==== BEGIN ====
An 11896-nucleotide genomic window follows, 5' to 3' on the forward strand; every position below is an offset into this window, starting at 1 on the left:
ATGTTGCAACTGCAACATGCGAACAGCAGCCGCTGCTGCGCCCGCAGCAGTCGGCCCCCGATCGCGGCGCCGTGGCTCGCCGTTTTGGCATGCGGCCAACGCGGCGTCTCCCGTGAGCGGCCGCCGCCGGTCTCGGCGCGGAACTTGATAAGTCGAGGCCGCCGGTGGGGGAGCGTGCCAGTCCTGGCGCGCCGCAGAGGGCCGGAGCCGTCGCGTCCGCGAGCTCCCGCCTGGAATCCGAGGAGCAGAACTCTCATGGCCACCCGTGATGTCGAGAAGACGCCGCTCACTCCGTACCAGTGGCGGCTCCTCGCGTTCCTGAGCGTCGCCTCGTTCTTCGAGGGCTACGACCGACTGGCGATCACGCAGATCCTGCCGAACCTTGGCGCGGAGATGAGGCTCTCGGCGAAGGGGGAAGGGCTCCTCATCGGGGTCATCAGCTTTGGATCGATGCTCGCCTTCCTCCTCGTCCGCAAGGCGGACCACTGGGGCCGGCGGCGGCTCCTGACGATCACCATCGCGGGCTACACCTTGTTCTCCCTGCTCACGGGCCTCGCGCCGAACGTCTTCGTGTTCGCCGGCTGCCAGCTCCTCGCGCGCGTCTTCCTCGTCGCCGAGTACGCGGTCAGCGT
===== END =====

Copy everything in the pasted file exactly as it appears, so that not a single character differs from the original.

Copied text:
An 11896-nucleotide genomic window follows, 5' to 3' on the forward strand; every position below is an offset into this window, starting at 1 on the left:
ATGTTGCAACTGCAACATGCGAACAGCAGCCGCTGCTGCGCCCGCAGCAGTCGGCCCCCGATCGCGGCGCCGTGGCTCGCCGTTTTGGCATGCGGCCAACGCGGCGTCTCCCGTGAGCGGCCGCCGCCGGTCTCGGCGCGGAACTTGATAAGTCGAGGCCGCCGGTGGGGGAGCGTGCCAGTCCTGGCGCGCCGCAGAGGGCCGGAGCCGTCGCGTCCGCGAGCTCCCGCCTGGAATCCGAGGAGCAGAACTCTCATGGCCACCCGTGATGTCGAGAAGACGCCGCTCACTCCGTACCAGTGGCGGCTCCTCGCGTTCCTGAGCGTCGCCTCGTTCTTCGAGGGCTACGACCGACTGGCGATCACGCAGATCCTGCCGAACCTTGGCGCGGAGATGAGGCTCTCGGCGAAGGGGGAAGGGCTCCTCATCGGGGTCATCAGCTTTGGATCGATGCTCGCCTTCCTCCTCGTCCGCAAGGCGGACCACTGGGGCCGGCGGCGGCTCCTGACGATCACCATCGCGGGCTACACCTTGTTCTCCCTGCTCACGGGCCTCGCGCCGAACGTCTTCGTGTTCGCCGGCTGCCAGCTCCTCGCGCGCGTCTTCCTCGTCGCCGAGTACGCGGTCAGCGT